- Tallis Canon, for chorus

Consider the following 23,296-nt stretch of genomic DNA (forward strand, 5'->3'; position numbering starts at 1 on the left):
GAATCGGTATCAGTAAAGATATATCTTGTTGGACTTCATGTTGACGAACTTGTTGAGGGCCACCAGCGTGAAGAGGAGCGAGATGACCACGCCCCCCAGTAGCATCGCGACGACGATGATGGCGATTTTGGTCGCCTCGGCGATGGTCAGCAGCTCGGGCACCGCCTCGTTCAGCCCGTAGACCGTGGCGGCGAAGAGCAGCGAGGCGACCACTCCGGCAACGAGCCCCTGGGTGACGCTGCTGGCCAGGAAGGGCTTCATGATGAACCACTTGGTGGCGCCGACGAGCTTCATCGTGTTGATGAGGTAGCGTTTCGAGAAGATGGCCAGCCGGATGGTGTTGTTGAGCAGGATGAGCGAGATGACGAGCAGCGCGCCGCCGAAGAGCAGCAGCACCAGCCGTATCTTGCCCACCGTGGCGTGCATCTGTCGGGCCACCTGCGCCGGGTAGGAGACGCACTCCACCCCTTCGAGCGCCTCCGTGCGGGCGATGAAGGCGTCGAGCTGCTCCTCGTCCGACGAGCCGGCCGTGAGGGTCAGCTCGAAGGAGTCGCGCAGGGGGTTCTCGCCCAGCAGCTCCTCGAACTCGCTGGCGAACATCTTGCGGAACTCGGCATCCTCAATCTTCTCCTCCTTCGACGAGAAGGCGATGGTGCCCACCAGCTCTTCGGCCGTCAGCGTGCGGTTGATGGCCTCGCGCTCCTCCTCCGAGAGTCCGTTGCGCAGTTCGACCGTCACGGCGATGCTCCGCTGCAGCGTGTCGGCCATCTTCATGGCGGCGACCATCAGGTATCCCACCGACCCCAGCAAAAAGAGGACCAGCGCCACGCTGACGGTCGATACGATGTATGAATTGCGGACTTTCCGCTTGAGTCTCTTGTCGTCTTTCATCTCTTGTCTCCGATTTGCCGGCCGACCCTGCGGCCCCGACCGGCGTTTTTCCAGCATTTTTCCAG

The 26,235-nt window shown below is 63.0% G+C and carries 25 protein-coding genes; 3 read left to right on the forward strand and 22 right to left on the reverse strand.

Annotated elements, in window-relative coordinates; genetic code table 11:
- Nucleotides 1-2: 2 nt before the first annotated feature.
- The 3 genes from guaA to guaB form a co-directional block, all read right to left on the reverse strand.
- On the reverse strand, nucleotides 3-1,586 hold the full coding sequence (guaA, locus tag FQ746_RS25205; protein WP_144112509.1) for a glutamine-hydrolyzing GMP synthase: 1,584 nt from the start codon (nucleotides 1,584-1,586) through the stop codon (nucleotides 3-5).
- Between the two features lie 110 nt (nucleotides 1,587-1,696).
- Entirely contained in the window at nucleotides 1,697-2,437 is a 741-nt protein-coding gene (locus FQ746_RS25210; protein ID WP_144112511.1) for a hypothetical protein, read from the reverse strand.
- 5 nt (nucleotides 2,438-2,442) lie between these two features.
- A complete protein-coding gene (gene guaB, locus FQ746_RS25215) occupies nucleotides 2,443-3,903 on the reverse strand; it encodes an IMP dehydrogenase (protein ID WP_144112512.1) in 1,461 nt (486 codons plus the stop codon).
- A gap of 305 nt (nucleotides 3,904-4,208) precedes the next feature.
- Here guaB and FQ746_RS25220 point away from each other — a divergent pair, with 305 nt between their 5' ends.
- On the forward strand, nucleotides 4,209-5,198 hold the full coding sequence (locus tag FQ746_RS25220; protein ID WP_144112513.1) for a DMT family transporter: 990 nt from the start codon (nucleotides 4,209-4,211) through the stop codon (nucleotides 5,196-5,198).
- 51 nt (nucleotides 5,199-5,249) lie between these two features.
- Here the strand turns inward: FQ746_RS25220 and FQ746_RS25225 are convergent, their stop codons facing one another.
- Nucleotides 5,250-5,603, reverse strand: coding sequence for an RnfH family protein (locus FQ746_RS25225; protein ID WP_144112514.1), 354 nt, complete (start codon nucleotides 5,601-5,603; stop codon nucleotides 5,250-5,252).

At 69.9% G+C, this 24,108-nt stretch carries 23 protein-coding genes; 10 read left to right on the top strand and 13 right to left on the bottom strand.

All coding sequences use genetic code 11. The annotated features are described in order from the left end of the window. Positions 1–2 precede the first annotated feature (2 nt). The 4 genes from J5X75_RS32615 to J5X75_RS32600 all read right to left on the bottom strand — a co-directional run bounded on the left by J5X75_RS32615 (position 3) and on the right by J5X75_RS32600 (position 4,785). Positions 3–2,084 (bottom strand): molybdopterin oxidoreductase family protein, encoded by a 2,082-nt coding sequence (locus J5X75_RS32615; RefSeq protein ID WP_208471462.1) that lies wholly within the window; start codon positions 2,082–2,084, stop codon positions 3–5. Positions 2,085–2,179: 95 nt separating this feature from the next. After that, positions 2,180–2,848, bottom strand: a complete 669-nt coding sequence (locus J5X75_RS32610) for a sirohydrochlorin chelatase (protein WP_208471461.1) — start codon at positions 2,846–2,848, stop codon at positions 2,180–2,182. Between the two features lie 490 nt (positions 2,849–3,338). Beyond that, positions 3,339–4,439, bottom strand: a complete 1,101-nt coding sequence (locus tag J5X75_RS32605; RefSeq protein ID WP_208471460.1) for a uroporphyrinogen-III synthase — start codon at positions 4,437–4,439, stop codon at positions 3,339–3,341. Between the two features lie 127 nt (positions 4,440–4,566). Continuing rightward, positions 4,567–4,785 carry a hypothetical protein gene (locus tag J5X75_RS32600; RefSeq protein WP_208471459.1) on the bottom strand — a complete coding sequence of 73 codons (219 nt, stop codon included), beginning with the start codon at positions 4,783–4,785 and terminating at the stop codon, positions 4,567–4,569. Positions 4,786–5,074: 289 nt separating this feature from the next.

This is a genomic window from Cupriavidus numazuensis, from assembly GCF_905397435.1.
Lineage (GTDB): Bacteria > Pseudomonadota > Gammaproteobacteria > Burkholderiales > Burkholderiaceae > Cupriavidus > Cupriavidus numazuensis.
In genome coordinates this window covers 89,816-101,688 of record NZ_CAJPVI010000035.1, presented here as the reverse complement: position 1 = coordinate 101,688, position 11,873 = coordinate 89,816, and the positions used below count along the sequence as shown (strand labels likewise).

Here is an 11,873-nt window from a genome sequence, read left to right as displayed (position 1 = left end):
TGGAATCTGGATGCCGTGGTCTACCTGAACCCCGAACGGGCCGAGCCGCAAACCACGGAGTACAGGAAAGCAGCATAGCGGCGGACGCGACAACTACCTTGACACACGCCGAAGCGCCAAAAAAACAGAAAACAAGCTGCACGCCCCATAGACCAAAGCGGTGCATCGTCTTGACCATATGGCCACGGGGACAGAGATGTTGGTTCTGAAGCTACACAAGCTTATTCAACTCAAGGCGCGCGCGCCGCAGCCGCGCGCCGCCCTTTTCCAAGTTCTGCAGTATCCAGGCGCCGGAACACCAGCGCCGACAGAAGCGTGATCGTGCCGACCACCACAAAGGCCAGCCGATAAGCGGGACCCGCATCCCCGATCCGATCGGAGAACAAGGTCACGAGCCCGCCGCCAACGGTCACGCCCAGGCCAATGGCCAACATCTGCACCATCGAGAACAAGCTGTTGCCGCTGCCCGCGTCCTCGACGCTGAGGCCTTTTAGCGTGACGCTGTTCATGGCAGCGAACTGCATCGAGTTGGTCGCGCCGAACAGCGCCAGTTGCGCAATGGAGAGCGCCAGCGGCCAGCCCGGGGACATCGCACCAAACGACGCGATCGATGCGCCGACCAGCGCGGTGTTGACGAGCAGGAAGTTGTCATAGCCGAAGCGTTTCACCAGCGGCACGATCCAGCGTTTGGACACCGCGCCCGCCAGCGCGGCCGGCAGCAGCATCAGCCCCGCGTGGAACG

This release by the phenomenally popular British choir the Sixteen is a bit of a hybrid animal: neither quite a compilation nor an original release. Instead, the selections included make up a program entitled An Immortal Legacy that the Sixteen has performed in concert for many years. The "immortal legacy," needless to say, is not the music of the Sixteen itself, but rather that of Renaissance music, which has resounded in a unique way in English music down to our own time. The idea is a good one, although it's not clear why Michael Tippett, Benjamin Britten, and James MacMillan should be the only three contemporary composers represented, and still less so why Tippett's Five Spirituals from "A Child of Our Time" should have made the cut: with its (admittedly ingenious) treatment of African-American spirituals, it is among the least Renaissance-influenced of contemporary choral works. Nevertheless, the album presents a worthwhile selection of music that the Sixteen does perform, pointing up the variety of pieces within the Renaissance tradition itself in its programming. It's quite a shock to hear the romantic madrigal chestnut "April Is in My Mistress' Face" up next to Thomas Tallis' "Salvator mundi," one of the harmonically thorniest of his Latin motets, but that seems to be the idea here: this group has made recordings of various kinds but essentially specializes in colorful, dynamic recordings of British music. The engineers from the Sixteen's own Coro label have done quite well in remastering material dating from between 1991 and 2013, in no fewer than five locations. The result is an album worth considering for those interested in an introduction to the Sixteen, although there are other places to go, such as the anniversary release The Sixteen at 16.